The flour streams with ash content around 1% had very reasonable rheological properties, which makes sense, since I was able to make some very nice breads very similar to what would have been possible with Heartland Mill Golden Buffalo flour. The stream of lower ash content flour seemed to have low mixing tolerance, so I must have inadvertently separated out some important components of proteins needed to form good quality gluten. This tells me I can create a flour with an ash content of somewhere around .85% by mixing some of the other higher protein streams with the very low ash stream to get an off-white flour that is whiter than Golden Buffalo, yet still will create a strong enough dough. I suspect that using the lowest ash stream by itself might result in a dough that doesn't have the best baking properties, since the farinograph showed weak mixing tolerance relative to the other Heartland Mill products or my own higher ash content flours more similar to Golden Buffalo.

Additional Results From Wheat Montana Berries Milling Session (added 2/26/08)

I conducted a similar series of milling tests with Wheat Montana Bronze Chief berries, which are hard red spring wheat berries. I wanted to see if the process would go differently with the harder berries and if this would suggest changes to the process of the mill settings and sifting approach.

A flow chart of this milling session, very similar to the last, other than the addition of a fourth pass, has been posted. The preliminary report from CII Lab (now updated to final as of 3/6/08) is also posted. The nomenclature for the various passes is similar to above. However, the various tests of the "first pass" are labeled with letters. For example, a label of "PA 35-50 1/12 Turn" refers to a first pass test using a mill setting of 1/12 turn (1/3 turn is about 1/2 berry width in the separation of the stones, so 1/12 Turn would be a stone separation of about 1/8 of a berry width), and the 35-50 refers to product that fell through the #35 sieve and was caught in the #50 sieve.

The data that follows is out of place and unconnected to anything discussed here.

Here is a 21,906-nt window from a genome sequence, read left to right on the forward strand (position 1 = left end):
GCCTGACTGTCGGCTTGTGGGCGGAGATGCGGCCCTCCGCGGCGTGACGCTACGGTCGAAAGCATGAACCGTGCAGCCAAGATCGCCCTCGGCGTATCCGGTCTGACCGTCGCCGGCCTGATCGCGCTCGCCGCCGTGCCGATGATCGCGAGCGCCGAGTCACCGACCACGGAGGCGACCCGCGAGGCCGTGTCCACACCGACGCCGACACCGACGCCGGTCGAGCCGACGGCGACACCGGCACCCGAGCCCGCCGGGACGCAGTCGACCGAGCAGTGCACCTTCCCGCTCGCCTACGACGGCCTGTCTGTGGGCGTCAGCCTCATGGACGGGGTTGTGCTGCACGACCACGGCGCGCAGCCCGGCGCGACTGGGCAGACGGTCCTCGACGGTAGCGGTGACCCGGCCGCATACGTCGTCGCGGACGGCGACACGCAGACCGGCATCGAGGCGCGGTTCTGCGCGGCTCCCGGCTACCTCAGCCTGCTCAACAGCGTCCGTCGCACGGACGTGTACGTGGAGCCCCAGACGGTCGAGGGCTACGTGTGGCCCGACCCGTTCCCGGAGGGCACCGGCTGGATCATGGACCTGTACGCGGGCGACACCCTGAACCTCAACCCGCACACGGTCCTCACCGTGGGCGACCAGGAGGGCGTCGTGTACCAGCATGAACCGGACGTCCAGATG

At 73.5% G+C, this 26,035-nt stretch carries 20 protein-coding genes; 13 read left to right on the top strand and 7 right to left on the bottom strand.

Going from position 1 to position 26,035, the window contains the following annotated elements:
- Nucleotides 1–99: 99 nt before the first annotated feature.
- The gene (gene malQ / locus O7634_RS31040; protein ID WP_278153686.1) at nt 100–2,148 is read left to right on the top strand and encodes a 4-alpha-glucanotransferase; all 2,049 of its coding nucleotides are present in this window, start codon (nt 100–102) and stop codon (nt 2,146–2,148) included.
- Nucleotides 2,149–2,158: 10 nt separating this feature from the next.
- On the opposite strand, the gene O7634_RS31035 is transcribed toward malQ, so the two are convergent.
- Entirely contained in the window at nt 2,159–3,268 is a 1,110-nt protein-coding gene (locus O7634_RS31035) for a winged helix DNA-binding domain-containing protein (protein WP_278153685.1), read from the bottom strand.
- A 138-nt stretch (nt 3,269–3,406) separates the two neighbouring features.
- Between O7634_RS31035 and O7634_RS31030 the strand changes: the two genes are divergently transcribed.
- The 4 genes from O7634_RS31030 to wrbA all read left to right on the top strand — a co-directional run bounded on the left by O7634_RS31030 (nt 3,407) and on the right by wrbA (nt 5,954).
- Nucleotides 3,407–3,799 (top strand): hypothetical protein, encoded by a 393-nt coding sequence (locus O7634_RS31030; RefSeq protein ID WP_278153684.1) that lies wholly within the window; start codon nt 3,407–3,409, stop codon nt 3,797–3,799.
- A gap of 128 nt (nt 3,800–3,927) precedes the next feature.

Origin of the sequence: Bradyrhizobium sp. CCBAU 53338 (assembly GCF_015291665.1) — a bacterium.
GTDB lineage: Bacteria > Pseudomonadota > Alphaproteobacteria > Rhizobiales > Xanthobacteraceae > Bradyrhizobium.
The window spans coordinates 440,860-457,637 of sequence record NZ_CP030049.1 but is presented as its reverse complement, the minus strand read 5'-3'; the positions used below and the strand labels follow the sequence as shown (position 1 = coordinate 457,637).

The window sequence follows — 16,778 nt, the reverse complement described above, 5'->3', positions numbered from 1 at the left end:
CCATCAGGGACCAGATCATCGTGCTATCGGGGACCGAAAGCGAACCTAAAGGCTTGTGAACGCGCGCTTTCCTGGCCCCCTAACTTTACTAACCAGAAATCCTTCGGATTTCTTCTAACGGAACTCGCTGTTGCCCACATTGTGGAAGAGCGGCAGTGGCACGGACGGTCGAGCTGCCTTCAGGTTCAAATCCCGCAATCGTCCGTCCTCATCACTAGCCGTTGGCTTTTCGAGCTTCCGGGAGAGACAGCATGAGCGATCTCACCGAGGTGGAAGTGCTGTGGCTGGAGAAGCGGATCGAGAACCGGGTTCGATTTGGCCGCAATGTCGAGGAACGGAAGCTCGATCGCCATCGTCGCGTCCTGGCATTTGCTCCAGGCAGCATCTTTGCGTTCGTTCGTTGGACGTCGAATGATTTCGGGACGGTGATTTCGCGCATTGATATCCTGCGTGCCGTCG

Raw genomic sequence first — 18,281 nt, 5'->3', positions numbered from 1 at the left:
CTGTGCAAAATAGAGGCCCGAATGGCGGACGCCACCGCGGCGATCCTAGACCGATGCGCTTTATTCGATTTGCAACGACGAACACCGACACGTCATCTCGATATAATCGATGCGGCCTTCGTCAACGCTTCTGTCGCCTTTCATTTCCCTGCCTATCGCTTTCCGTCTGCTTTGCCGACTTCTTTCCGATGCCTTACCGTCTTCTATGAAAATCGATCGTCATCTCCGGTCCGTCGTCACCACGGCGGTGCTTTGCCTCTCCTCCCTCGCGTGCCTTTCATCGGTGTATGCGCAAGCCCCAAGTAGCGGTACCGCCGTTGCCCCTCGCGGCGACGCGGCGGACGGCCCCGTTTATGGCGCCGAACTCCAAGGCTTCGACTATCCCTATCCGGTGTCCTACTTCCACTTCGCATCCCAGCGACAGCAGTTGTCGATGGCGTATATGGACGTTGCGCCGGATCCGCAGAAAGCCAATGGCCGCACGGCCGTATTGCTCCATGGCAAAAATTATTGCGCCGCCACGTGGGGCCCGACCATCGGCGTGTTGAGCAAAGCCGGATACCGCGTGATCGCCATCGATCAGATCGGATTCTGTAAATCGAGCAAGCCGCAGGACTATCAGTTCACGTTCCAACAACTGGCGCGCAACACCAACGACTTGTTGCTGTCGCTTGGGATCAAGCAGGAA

The numbered passes refer to the multipass milling process in the flow chart above, which was used to create various grades of flour, bran, and red granular product.

I also include an updated version of the spreadsheet (xls, html formats) mentioned above that summarizes the results of the Wheat Montana milling session in two addition sheets ("WMactual" and "WMmodel"). On the "WMmodel" sheet, there is an attempt to model what would happen at other mill settings than the one I used, based on data from the initial runs at various coarseness settings and my guesses about how the subsequent millings would go. All of that may not be very useful, except to me. However, the "WMmodel" sheet also shows a summary of the basic ash content output of each stream from the process I ran. The "WMactual" sheet summarizes the actual results for the settings used, but it adjusts for the fact I removed some of the intermediate products to send in as samples for testing at the lab. The model is not exactly what I did, but it is a better description of what would happen if the intermediate samples had not been removed as I conducted the milling session.

Overall, what I discovered is that a finer setting on the mill seemed neccessary to get about the same breakout between "bran", "coarse red granules", "coarse white granules", and "cream flour", which is a rough way of describing 4 products that seem to be produced when I mill berries using a fairly coarse setting for the mill (1/6 turn of the screw from when the stones just touch, corresponding to about 1/4 of a grain width).